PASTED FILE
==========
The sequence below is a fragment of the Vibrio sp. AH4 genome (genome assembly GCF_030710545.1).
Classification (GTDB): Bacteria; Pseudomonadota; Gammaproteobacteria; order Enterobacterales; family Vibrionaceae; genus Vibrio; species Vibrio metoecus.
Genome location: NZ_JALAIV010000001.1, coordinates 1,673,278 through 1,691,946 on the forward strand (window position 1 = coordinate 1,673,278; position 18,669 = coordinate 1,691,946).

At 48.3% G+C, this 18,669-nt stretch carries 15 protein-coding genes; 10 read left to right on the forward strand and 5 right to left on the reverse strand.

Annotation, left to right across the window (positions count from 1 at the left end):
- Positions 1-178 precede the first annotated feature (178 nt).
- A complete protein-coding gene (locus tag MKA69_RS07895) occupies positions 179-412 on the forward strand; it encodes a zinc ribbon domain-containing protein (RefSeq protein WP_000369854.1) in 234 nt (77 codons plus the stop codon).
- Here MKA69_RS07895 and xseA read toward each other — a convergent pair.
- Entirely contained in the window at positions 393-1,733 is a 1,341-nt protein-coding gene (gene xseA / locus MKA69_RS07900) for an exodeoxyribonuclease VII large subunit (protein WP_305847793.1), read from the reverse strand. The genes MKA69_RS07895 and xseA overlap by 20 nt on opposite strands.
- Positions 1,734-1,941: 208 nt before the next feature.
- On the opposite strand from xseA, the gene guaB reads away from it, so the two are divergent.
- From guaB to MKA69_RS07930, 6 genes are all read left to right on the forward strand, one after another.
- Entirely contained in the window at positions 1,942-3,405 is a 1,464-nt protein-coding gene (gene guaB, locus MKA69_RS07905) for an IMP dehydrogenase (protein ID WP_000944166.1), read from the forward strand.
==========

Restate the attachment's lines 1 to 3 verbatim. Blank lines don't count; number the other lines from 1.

The sequence below is a fragment of the Vibrio sp. AH4 genome (genome assembly GCF_030710545.1).
Classification (GTDB): Bacteria; Pseudomonadota; Gammaproteobacteria; order Enterobacterales; family Vibrionaceae; genus Vibrio; species Vibrio metoecus.
Genome location: NZ_JALAIV010000001.1, coordinates 1,673,278 through 1,691,946 on the forward strand (window position 1 = coordinate 1,673,278; position 18,669 = coordinate 1,691,946).